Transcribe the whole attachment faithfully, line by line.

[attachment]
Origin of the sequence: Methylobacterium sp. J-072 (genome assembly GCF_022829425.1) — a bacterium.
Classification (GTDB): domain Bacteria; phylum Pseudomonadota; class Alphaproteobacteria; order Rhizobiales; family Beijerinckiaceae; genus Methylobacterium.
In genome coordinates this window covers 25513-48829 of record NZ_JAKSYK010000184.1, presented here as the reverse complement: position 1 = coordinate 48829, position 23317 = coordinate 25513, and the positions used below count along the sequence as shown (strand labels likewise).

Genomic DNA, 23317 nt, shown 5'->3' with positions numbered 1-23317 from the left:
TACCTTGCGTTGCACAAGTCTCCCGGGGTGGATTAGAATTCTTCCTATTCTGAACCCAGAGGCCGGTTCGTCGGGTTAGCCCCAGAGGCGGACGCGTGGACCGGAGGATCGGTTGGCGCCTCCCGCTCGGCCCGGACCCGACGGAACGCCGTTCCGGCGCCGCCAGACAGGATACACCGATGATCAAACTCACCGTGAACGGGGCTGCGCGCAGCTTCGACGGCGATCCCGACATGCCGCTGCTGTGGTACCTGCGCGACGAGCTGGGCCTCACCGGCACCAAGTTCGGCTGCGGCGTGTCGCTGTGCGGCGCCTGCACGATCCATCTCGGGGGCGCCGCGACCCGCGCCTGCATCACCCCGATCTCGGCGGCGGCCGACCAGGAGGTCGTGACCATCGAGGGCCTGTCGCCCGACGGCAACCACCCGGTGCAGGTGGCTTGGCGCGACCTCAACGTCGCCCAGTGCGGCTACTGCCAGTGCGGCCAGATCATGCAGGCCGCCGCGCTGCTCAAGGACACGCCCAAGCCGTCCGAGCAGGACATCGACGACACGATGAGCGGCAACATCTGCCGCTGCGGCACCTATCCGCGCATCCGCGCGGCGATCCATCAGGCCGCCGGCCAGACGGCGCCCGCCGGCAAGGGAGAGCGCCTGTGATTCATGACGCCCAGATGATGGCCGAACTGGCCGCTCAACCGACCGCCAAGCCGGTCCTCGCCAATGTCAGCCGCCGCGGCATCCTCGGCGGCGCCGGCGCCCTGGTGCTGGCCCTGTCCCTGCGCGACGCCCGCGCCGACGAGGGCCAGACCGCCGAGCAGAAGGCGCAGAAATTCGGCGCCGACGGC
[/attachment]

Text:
Origin of the sequence: Methylobacterium sp. J-072 (genome assembly GCF_022829425.1) — a bacterium.
Classification (GTDB): domain Bacteria; phylum Pseudomonadota; class Alphaproteobacteria; order Rhizobiales; family Beijerinckiaceae; genus Methylobacterium.
In genome coordinates this window covers 25513-48829 of record NZ_JAKSYK010000184.1, presented here as the reverse complement: position 1 = coordinate 48829, position 23317 = coordinate 25513, and the positions used below count along the sequence as shown (strand labels likewise).

Genomic DNA, 23317 nt, shown 5'->3' with positions numbered 1-23317 from the left:
TACCTTGCGTTGCACAAGTCTCCCGGGGTGGATTAGAATTCTTCCTATTCTGAACCCAGAGGCCGGTTCGTCGGGTTAGCCCCAGAGGCGGACGCGTGGACCGGAGGATCGGTTGGCGCCTCCCGCTCGGCCCGGACCCGACGGAACGCCGTTCCGGCGCCGCCAGACAGGATACACCGATGATCAAACTCACCGTGAACGGGGCTGCGCGCAGCTTCGACGGCGATCCCGACATGCCGCTGCTGTGGTACCTGCGCGACGAGCTGGGCCTCACCGGCACCAAGTTCGGCTGCGGCGTGTCGCTGTGCGGCGCCTGCACGATCCATCTCGGGGGCGCCGCGACCCGCGCCTGCATCACCCCGATCTCGGCGGCGGCCGACCAGGAGGTCGTGACCATCGAGGGCCTGTCGCCCGACGGCAACCACCCGGTGCAGGTGGCTTGGCGCGACCTCAACGTCGCCCAGTGCGGCTACTGCCAGTGCGGCCAGATCATGCAGGCCGCCGCGCTGCTCAAGGACACGCCCAAGCCGTCCGAGCAGGACATCGACGACACGATGAGCGGCAACATCTGCCGCTGCGGCACCTATCCGCGCATCCGCGCGGCGATCCATCAGGCCGCCGGCCAGACGGCGCCCGCCGGCAAGGGAGAGCGCCTGTGATTCATGACGCCCAGATGATGGCCGAACTGGCCGCTCAACCGACCGCCAAGCCGGTCCTCGCCAATGTCAGCCGCCGCGGCATCCTCGGCGGCGCCGGCGCCCTGGTGCTGGCCCTGTCCCTGCGCGACGCCCGCGCCGACGAGGGCCAGACCGCCGAGCAGAAGGCGCAGAAATTCGGCGCCGACGGC